Coal pipelines are pipelines used to transport coal from where it is mined to where it is consumed. For very short distances, large trucks are used to transport coal, but trains and barges are preferred for long distances. In some cases it is more economical to move the coal by pipeline than by train or barge. This can happen when there is no suitable railway or waterway to transport the coal, or when it must be moved very long distances.
There are two types of coal pipelines, slurry and log. Slurry pipelines use a slurry of water and pulverized coal. The ratio of coal to water is about 1 to 1 by weight. Coal log pipelines use coal that has been compressed into logs with a diameter 5 to 10% less than the diameter of the pipeline and a length about twice the diameter of the pipeline. The ratio of coal to water is about 3 or 4 to 1.
Coal needs a very low moisture content before it can be burned efficiently, so the coal must be dried after it arrives at the coal power plant. Coal transported as slurry requires a lot of drying and electricity generation will be substantially less if it is not dried effectively. Coal logs do not require as much drying because they are tightly packed so they do not absorb much water, and any water originally in the coal is squeezed out during compression. To dry the coal, the water is evaporated or separated in a centrifuge.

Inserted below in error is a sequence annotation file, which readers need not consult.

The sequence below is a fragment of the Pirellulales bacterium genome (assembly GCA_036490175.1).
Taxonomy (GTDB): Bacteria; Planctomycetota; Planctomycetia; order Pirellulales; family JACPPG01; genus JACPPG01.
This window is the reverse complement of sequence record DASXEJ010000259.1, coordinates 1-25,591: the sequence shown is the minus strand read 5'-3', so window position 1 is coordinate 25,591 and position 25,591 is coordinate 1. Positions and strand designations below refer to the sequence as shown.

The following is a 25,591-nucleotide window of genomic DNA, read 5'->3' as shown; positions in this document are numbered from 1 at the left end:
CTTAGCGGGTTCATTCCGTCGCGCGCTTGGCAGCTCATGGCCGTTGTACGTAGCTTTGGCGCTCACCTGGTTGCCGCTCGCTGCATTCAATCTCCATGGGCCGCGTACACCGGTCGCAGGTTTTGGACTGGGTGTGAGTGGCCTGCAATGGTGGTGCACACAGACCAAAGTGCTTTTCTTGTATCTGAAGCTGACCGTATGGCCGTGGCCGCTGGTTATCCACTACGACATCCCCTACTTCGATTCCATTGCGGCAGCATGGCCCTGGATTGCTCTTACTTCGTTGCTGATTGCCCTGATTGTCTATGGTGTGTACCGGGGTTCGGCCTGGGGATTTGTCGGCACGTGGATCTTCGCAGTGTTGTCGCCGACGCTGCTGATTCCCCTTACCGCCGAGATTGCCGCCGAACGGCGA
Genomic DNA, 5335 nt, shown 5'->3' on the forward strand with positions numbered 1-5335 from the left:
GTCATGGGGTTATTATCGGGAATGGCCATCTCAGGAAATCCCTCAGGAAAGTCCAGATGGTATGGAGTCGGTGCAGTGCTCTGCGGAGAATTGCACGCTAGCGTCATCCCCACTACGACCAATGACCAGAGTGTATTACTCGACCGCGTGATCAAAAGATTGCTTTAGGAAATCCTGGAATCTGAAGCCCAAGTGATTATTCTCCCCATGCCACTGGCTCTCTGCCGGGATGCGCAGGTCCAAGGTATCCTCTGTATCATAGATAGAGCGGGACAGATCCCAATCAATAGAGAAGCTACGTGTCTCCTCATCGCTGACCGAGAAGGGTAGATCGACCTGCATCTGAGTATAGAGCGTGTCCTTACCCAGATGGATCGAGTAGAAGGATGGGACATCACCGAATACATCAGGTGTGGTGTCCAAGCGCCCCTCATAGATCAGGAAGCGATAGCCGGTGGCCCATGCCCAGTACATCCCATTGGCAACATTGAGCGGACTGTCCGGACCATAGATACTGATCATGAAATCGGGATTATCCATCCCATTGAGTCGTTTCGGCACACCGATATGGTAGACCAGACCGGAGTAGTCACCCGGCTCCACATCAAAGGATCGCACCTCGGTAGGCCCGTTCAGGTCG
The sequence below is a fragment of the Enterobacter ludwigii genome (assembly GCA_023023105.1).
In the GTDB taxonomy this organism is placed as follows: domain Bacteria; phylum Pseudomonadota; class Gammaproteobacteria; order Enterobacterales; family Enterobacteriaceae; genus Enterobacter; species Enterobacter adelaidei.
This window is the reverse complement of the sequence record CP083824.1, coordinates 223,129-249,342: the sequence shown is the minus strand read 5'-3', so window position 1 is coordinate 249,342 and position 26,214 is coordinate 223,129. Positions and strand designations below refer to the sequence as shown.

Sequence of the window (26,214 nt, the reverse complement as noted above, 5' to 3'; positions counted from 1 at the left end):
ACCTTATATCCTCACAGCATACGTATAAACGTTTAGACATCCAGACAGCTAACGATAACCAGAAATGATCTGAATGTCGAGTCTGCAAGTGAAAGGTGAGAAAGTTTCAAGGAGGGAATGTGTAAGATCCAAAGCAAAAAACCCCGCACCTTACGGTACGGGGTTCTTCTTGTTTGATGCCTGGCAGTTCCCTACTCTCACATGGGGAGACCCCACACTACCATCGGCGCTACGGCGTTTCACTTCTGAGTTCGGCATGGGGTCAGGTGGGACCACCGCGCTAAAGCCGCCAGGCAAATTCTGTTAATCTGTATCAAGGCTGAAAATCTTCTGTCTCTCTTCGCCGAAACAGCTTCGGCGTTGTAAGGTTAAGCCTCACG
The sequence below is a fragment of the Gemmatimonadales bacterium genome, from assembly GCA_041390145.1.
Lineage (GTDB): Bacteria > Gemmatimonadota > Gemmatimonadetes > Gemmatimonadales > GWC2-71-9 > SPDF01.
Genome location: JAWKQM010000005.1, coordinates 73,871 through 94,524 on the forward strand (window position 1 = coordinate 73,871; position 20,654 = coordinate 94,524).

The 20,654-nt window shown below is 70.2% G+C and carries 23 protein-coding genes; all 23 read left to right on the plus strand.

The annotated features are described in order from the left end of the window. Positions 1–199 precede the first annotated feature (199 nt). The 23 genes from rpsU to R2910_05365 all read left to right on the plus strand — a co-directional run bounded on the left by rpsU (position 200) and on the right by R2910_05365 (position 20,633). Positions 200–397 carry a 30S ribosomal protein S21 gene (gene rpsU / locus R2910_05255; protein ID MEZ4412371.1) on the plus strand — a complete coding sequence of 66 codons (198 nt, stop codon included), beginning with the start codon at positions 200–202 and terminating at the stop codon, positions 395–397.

Large coal power plants use large amounts of coal each day; enough to fill a hundred train coal cars carrying 100 tonnes (98 long tons; 110 short tons) each. Water used to transport the coal is likewise significant, particularly in arid regions like the Southwestern United States. Such a power plant would use about 2.4 million US gallons per day (0.11 m3/s) with a coal slurry pipeline or about 700,000 US gallons per day (2,600 m3/d) with a coal log pipeline. This amounts to about 2,700 or 780 acre feet (3,330,000 or 960,000 m3) per year respectively. The 1,580-megawatt (2,120,000 hp) Mohave Generating Station in Laughlin, Nevada had the longest coal slurry pipeline in the world at 273 miles (439 km). From 1969 until 2005, the pipeline used 4,500 acre feet (5,600,000 m3) of water per year to carry about 5 million tonnes (4,900,000 long tons; 5,500,000 short tons) of coal to the plant from the Black Mesa Mine in the northeastern corner of Arizona. The plant was shut down on December 31, 2005 because the controversial coal and water supply terms were being renegotiated.
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